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Disguised Discrimination Essay

1729 words - 7 pages

Disguised Discrimination
In Michelle Alexander’s speech on her book The New Jim Crow, she vividly describes the past forms of blatant oppression of minority groups, especially Latino, and even more so, African American men. Such political systems such as slavery and Jim Crow Laws, were discussed as government intended repression of African Americans. The War on Drugs is then blamed for unfairly targeting minorities, which results in staggering rates of Black and Hispanic arrests. She later relates the past direct forms of discrimination to today’s indirect forms, and informs her audience on how our present political system has a very similar effect to the Jim Crow laws. I feel she ...view middle of the document...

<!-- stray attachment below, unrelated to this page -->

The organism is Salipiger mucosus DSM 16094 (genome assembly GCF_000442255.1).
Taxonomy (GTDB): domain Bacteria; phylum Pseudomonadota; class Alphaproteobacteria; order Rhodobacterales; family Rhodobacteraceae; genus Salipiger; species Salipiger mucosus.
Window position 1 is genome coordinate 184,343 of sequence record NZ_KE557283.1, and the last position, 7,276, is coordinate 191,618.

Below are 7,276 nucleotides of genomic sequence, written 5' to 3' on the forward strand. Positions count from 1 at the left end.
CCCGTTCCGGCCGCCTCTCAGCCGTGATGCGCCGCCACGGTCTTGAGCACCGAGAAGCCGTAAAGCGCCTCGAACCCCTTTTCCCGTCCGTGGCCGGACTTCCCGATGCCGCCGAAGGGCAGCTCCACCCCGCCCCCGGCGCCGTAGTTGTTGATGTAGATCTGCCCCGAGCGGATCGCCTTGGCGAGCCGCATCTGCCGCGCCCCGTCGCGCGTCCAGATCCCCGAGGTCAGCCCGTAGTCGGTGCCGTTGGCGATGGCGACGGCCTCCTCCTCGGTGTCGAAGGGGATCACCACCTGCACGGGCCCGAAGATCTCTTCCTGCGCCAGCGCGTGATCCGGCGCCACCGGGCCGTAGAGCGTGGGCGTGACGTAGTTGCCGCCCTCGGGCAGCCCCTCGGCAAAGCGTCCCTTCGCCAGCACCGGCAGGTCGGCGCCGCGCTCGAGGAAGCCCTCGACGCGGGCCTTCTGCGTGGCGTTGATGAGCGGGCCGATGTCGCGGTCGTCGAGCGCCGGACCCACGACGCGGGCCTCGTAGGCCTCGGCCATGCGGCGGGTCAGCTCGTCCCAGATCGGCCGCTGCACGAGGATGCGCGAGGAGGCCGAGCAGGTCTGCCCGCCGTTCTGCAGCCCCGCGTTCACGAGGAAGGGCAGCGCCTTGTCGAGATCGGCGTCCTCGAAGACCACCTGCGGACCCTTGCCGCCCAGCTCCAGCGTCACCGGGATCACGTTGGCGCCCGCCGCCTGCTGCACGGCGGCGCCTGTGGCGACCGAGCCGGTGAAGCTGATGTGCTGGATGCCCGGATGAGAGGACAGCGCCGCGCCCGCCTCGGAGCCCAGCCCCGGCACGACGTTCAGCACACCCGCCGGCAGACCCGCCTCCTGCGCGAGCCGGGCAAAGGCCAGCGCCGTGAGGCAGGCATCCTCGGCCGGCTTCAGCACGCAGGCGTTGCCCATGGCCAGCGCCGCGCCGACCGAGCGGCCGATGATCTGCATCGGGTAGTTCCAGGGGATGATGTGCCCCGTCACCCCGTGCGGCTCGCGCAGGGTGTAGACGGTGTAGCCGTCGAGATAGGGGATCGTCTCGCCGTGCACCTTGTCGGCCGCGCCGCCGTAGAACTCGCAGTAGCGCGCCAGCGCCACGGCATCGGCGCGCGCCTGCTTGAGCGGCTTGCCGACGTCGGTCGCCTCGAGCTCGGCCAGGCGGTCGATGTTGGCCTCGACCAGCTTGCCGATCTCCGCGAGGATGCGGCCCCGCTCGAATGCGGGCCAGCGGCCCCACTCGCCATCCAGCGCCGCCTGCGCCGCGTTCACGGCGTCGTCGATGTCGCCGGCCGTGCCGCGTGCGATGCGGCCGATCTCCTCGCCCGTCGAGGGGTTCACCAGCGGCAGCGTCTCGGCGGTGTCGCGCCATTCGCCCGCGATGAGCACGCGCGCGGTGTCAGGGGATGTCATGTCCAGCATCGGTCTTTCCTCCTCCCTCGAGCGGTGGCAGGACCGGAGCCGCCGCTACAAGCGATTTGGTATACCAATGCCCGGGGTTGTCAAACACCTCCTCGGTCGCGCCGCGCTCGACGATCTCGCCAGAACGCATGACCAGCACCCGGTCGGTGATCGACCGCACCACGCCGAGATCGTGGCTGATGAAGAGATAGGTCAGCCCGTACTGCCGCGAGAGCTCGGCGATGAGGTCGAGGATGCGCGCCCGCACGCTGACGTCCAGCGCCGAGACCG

However in some states, as she mentioned, black men have been sent to prison twenty to fifty times more on drug charges, than white men. The source of this discrimination therefore must exist in individual citizens who are endowed with power to enforce the laws. These law enforcement agents, many of which have certain racial biases, cannot be punished for them. As Alexander clarified, the police, and most people in general, know better than to explicitly state their personal prejudices. And no matter how overwhelming the evidence, as regards to the ethnicity of those arrested, may seem to show that police officer is prejudice. Without a confession on the officers part that he or she acted out of prejudice, than case for racial discrimination cannot even be brought to the courts. Consequently the proportion of African American men with some sort of criminal record approaches 80% in some major U.S. cities Alexander reported. As a result they become ostracized, part of what she calls "a growing and permanent under caste." This mass incarceration of drug offenders has created a substantial and desperate need for the rapid production of prisons. This is what has taken place across America, and as a result, since the beginning of the “War on Drugs”, the prison population has more than quintupled into the millions, causing the United States to have the world’s largest inmate populace on the planet, dwarfing all other countries. The United States holds nearly 25% of the world prisoners, and as she also explained, 8 times more prisoners than that of Germany. Because of Alexander’s detailed discussion I now understand that this increase is largely and overwhelmingly due to drug offenders, the majority of whom are caught being African American. Alexander made another influential argument that If America forsook the mass production of prisons and used that money and effort to provide more jobs for its citizens and programs to produce better neighborhoods, those prisons would not be needed in the first place. She supported this argument by asserting studies that concluded those who are consistently unemployed are more likely to commit violent crimes and abuse drugs. She argues that instead of taking these individuals out of society by imprisoning them, much benefit would come to the nation by employing these multitudes. Alexander furthered this discourse by explaining a common argument that many propose. That argument being how the authorities need to get tough on drug users to end all of the violence that comes with drug trafficking and abuse, and if it just so happens that these drug offenders are African American, then so be it. While this argument does seem valid, if it proved true, then the United States would have among the lowest crime rates in the world do to its extremely high incarceration rates. However this is not true, the United States’ violent crime rates are generally very similar to other western countries where...

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